Quitting smoking cigarettes was easy for Robert Jack.
A former pack-a-day smoker, the York Township resident started "vaping" in 2009.
An increasingly popular substitute for cigarette smoking, vaping is the act of smoking electronic cigarettes — aka personal vaporizers, or PVs — which vaporize a liquid solution and allow users to mimic the deep breathing and hand-to-mouth motion of smoking.
Jack owns The York Vape Shop by Azure Vaping in West Manchester Township and says vaping is a safe, effective way to kick the cigarette habit — and there's a growing community of people who are making the switch locally.
"I hear every day that people feel better," he said. "This is a choice that people are really enjoying."
Making the switch: A founding member of the White Rose Vapor Club, Jack made the decision to switch to vaping when he ordered a basic starter kit online.
"The same day I got it, I quit smoking," he said.
Quitting is undoubtedly tough for smokers: Studies show that most want to quit but aren't successful until their eighth try. Jack said vaping should be seen as an alternative to smoking. He said he does not try to entice people to vape who don't already smoke.
PVs come in hundreds of flavors, and the most popular at Jack's store is hypermint, he said. The second is caramel tobacco, and there are many sweet flavors, such as cotton candy, blueberry and Belgian waffle.
West York resident Kitty Lutman, who started vaping almost three years ago, prefers peach nectar — it tastes like the juice out of the bottom of a peach can, she said. A former half-pack-a-day smoker, she's only had about 10 cigarettes since she started vaping, she said.
But there is a downside: For the first two weeks, Lutman experienced quit symptoms as her lungs and sinuses cleared out, she said. The same symptoms happen when a tobacco user quits cold turkey.
Aside from those symptoms, she said she can climb stairs easier, feels better and is generally happier.
"There's a very strong community behind all of vaping ... Everybody wants to share this thing they found," Lutman said.
Another advocate: After getting into vaping in 2011, Michael Curry, a former two-pack-a-day smoker, said he hasn't smoked a cigarette since.
"It's completely changed my life," the Hanover resident said.
After selling from kiosks around the area, Curry opened Life Smoke Vapors in Springettsbury Township.
The company's app shows "quit stats" for a user, including the number of cigarettes not smoked and money saved. He said PVs cost one-fifth the price of regular smokes and save consumers tons of money. Beginners can start out for about $40 to $50, plus about $1 a day for the juice that goes inside.
When Curry made the switch, he said he also noticed positive changes in his health, such as his breathing, physical endurance and improved taste and smell.
PVs also contain addictive nicotine, a stimulant similar to caffeine, which isn't necessarily harmful by itself. Not all contain it, and those that do can be adjusted to alter the amount. When switching over, many cigarette smokers use both tobacco and vaping, but Curry said within a couple days, he didn't need to.
"I was blown away by how easy it was," he said.
Not approved: The FDA has not approved vaping as a safe or effective method to help smokers quit. That's why Marie Drawbaugh, tobacco treatment specialist for WellSpan Health, said doesn't recommend PVs to smokers and would rather them use FDA-regulated gums and patches.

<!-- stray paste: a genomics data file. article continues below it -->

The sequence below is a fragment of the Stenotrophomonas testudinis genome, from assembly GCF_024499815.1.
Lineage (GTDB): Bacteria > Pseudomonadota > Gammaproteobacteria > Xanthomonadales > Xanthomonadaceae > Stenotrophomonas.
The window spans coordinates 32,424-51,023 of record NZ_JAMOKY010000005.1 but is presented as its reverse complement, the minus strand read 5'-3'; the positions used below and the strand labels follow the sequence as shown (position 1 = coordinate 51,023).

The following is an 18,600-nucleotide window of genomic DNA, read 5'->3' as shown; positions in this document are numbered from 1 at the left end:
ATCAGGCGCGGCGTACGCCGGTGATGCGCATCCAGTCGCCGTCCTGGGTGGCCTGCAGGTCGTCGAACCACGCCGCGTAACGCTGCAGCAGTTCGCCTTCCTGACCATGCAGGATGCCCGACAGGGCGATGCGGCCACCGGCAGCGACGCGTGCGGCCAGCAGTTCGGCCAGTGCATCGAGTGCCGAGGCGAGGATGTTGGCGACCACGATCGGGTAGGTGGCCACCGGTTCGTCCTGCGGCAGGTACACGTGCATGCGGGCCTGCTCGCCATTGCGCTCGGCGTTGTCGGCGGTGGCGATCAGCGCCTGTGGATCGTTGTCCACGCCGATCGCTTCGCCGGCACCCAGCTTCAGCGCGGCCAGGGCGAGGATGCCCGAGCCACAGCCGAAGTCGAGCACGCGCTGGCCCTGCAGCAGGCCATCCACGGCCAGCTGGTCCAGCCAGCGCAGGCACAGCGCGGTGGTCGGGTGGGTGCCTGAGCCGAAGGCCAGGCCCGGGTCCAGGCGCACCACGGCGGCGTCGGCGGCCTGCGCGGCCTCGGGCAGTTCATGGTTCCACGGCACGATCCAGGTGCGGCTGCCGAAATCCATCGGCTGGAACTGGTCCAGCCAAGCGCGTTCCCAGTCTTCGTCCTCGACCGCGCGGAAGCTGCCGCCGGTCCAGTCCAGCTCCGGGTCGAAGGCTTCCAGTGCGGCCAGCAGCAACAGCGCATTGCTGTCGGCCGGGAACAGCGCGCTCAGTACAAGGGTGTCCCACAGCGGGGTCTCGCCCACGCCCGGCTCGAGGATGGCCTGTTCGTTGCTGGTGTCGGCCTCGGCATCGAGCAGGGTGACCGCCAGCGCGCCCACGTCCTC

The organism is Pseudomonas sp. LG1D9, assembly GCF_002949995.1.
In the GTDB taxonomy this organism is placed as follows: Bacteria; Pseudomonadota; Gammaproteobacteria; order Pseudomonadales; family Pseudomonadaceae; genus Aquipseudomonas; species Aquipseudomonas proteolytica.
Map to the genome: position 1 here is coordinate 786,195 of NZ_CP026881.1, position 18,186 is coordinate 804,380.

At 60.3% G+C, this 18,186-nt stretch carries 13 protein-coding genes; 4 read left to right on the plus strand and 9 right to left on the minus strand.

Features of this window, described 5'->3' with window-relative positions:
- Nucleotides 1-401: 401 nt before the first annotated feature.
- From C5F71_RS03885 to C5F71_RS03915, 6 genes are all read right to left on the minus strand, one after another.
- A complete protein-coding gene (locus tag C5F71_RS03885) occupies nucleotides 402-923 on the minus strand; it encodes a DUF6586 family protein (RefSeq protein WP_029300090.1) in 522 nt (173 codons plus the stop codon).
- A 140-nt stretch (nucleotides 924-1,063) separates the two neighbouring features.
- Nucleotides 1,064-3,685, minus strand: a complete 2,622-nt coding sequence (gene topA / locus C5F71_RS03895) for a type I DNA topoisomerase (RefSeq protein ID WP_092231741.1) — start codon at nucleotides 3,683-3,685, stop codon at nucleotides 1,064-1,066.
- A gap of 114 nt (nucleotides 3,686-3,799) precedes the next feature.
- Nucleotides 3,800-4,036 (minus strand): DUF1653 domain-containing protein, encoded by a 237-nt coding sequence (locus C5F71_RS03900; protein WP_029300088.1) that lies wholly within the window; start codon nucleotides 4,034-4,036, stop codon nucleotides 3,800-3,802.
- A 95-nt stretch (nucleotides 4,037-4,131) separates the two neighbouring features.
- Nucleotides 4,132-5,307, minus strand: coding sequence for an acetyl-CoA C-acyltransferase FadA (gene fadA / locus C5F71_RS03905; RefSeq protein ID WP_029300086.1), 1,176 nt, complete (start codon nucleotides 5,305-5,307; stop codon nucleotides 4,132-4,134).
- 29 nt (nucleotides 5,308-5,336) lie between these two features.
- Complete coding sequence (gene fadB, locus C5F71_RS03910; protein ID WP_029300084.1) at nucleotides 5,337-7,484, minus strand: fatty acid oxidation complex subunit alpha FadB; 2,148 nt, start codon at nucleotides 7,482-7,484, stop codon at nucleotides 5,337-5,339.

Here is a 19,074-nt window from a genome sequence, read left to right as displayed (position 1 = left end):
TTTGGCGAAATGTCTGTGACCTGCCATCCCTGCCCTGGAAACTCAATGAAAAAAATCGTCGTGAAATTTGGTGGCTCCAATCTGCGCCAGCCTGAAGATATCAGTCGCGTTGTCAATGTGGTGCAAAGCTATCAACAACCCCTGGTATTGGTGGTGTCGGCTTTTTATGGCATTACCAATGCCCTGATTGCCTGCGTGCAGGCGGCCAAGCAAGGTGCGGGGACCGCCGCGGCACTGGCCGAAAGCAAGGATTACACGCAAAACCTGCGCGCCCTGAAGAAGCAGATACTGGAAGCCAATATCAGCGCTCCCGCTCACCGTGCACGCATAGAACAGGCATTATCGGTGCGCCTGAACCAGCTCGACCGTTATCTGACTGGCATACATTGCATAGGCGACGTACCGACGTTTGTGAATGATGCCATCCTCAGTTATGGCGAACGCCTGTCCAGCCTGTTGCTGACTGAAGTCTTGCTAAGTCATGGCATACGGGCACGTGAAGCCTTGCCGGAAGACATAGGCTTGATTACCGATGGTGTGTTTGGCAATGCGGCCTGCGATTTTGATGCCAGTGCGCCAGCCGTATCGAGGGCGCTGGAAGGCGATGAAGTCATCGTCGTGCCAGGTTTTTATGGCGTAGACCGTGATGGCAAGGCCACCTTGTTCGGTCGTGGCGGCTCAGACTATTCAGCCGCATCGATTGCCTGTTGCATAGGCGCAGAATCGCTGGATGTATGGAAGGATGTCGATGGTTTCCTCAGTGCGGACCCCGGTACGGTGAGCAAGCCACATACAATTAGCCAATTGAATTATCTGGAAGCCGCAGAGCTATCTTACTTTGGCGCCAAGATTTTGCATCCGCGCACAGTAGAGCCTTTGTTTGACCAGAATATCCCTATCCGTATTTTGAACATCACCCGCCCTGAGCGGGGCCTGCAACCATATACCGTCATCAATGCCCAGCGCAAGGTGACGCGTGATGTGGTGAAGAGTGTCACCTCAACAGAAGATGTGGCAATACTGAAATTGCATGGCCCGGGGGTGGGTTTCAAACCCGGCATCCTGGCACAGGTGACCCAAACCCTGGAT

Although vaping is becoming increasingly popular, its long-term outcomes are not yet known, Drawbaugh said.
"I don't think we really know yet whether there are positives to it," she said.
Because PVs contain nicotine, they are not considered a tobacco cessation product, she said. Vaping is banned at York, Memorial and Hanover hospitals — inside and outside — as part of their tobacco-free policies.
Pam Miller, tobacco cessation educator at Memorial Hospital, said she tries to recommend the seven products that are currently FDA-approved for quitting.
"I don't recommend (vaping)," she said in an email. "At the same time, I educate the patient about it, and also it is a behavior change, which is good."
But Adam Bennett, tobacco cessation coordinator at Hanover Hospital, said he lets his patients know vaping is a very real alternative to traditional burned cigarettes.
"It is one option if they choose to use it, but it does carry potential for risk," he said.
Knowing that there are more than 7,000 chemicals in cigarettes and much fewer in PVs, vaping is less harmful when you weigh the two apples-to-apples, he said. Bennett said that, until more research trickles out, those interested in vaping should talk to their physicians to weigh the pros and cons.
"There may be a spot at the table for vaping," he said.
Looking forward: Curry said he believes once FDA research comes out, it and other organizations are going to approve of PVs.
"I tend to think in the future, we're gonna see a lot of associations in the future really taking to them," he said.
Jack predicts that in five to 10 years, there will be more vapers than smokers in the country and worldwide. In the last four years, it has gone from a niche market of tens of thousands of users to millions of users, he said.
Jack spoke in front of the FDA in December 2012 about new technology for combating tobacco. He's a member of AEMSA, which is directly involved in helping set standards for the juice that goes in PVs.
"We actually want certain forms of regulation in our industry," he said. "It's kind of the wild west out there."
— Reach Mollie Durkin at firstname.lastname@example.org.